About the Production - Never Say Macbeth

Joe Tyler Gold was acting in a production of the classical play, The Scarecrow at the Pacific Resident Theatre in Venice, CA, when a backstage conversation turned to the subject of ghosts. Joe was shocked to discover that he was the only member of the very large cast who did not believe in ghosts. Many cast members insisted they had encounters with ghosts inside of that very theatre. That inspired Joe to write Never Say Macbeth, a comedy about a science teacher in the world of superstitious new-age actors.

While Joe worked as a database administrator at a major studio, and his co-producer, Tammy Caplan, temped as a file clerk at a law firm, they managed to make surreptitious phone calls, review actor headshots, and make a few illegal copies (give or take 10,000). To raise money, Joe and Tammy begged their friends (former) and family (former) for donations in exchange for getting their name in the credits. Some of them fell for it.

When setting up auditions, Joe and Tammy chose actors with strong theatre backgrounds, experience with Shakespeare, and stage combat skills. Joe's extensive theatre background put him in touch with some of the finest theatre actors in Los Angeles. Many of the actors came from various Los Angeles theatres including the Circle X Theatre Co., and the Pacific Resident Theatre. These actors came in to audition for director, C. J. Prouty, and a cast was assembled. The actors rehearsed for five weeks in the actual shooting location, learning fight choreography, improvising scenes, and coming together as an ensemble. This rehearsal process allowed the production team to complete the film in just twelve days.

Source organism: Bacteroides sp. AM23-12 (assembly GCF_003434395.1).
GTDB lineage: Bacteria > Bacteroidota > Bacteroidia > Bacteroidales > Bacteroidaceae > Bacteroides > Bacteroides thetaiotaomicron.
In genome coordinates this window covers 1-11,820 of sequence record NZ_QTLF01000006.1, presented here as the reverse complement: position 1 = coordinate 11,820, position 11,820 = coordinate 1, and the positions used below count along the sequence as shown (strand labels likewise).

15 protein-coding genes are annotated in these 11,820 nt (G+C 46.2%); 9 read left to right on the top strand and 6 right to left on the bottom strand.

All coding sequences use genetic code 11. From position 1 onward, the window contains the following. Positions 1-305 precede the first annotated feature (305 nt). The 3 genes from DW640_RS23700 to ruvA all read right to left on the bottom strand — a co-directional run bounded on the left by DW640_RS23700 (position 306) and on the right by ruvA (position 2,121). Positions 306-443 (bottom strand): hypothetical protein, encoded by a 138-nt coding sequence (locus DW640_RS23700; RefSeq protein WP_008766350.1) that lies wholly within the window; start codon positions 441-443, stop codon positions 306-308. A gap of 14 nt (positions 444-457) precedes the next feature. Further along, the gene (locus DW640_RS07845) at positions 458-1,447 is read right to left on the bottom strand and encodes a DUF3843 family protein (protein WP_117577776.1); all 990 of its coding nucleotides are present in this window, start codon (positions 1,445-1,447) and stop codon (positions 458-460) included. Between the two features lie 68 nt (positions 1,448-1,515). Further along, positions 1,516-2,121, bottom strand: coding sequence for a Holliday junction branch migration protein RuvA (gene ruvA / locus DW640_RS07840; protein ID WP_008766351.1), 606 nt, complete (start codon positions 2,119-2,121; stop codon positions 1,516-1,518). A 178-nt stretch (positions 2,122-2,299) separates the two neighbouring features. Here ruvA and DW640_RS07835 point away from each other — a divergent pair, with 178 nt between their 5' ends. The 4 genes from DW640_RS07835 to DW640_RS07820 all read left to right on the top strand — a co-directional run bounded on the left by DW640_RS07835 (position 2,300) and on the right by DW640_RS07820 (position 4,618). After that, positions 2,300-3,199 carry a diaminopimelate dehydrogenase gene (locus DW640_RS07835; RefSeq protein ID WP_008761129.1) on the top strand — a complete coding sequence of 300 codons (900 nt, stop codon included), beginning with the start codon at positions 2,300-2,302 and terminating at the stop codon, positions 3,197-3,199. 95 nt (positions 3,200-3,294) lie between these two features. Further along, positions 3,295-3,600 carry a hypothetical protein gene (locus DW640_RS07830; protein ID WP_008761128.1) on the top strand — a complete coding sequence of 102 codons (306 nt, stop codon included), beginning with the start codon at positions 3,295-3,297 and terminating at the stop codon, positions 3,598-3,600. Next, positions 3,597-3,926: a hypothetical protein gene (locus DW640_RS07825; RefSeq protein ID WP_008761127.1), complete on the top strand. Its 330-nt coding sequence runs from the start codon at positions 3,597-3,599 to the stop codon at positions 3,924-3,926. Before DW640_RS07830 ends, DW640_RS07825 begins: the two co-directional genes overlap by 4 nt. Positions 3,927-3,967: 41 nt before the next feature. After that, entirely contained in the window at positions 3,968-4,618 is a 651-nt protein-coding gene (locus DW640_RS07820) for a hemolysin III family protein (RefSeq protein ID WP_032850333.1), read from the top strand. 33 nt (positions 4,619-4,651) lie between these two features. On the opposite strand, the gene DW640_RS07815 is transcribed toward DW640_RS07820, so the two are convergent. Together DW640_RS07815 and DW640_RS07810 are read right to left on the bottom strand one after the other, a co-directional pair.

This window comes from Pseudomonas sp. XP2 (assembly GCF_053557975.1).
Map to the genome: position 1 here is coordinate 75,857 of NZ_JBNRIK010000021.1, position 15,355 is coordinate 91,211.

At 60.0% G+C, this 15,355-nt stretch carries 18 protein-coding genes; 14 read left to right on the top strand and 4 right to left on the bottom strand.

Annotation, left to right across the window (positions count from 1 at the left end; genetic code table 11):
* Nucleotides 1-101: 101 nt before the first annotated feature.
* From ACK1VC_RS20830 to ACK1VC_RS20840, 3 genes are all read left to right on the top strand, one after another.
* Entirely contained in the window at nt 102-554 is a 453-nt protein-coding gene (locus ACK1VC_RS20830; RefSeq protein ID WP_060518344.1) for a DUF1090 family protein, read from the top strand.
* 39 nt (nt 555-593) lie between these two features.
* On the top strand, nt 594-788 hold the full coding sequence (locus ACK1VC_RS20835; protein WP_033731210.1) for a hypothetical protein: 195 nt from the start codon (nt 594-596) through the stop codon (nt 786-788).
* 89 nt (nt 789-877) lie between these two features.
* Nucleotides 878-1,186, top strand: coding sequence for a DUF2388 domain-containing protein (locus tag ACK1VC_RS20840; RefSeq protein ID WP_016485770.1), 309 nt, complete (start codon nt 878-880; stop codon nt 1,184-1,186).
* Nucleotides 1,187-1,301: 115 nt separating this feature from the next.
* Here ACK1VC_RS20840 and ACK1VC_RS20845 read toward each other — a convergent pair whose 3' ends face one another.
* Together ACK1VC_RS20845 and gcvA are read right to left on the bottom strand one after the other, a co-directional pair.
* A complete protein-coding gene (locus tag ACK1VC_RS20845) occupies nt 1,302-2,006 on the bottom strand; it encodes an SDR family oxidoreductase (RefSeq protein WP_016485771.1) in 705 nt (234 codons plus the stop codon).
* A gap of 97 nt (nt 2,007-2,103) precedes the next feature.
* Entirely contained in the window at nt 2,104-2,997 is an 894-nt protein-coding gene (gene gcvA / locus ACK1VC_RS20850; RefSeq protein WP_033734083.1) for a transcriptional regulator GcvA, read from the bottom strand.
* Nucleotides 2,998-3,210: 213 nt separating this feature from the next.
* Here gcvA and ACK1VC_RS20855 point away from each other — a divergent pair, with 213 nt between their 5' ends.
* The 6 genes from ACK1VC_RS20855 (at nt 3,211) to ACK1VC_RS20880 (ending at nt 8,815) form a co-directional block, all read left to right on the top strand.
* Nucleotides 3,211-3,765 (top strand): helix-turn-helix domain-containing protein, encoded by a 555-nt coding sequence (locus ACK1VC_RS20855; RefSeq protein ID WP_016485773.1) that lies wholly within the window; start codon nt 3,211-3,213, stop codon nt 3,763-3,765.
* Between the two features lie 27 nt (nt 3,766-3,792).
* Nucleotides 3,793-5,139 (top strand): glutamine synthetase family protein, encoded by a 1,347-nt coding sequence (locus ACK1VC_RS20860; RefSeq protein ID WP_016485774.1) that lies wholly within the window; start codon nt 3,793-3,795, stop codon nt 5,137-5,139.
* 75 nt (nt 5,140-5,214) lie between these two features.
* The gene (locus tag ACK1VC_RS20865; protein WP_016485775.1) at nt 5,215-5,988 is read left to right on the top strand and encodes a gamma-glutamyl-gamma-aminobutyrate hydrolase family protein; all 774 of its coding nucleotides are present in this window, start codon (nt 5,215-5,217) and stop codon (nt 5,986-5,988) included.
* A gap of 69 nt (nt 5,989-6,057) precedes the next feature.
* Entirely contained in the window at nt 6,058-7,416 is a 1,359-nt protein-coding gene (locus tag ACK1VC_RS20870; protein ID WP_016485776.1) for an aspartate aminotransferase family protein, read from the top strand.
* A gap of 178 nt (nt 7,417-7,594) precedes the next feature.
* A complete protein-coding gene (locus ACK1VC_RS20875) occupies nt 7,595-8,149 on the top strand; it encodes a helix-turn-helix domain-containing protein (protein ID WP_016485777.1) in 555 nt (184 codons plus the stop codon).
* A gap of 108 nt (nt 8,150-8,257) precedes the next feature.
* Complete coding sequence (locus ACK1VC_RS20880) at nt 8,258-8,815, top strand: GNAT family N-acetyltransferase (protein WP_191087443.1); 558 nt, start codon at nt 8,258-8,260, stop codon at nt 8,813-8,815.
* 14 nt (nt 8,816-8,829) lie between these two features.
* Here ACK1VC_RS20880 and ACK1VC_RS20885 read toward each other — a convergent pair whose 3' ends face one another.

Never Say Macbeth was shot on-location using two Canon XL2 cameras at Stages Theatre in Hollywood, where the Circle X Theatre had residence. Because Joe was a long-time member of Circle X, they allowed him to use their theatre for free. Every corner of the building was used including the lighting booth, bathroom, and even the roof.

With a limited budget, the visual effects supervisor, Alexander Enberg (who also plays Jason), searched through the junk-filled backyard of the theatre, and managed to construct a make-shift green screen. The production team transformed this dingy backyard into an elegant outdoor Los Angeles restaurant. One scene required the character of Danny (played by Joe Tyler Gold) to have acupuncture needles stuck into his foot. Unable to afford a real acupuncturist, Joe hired a student who was thrilled with the prospect of having someone to practice on.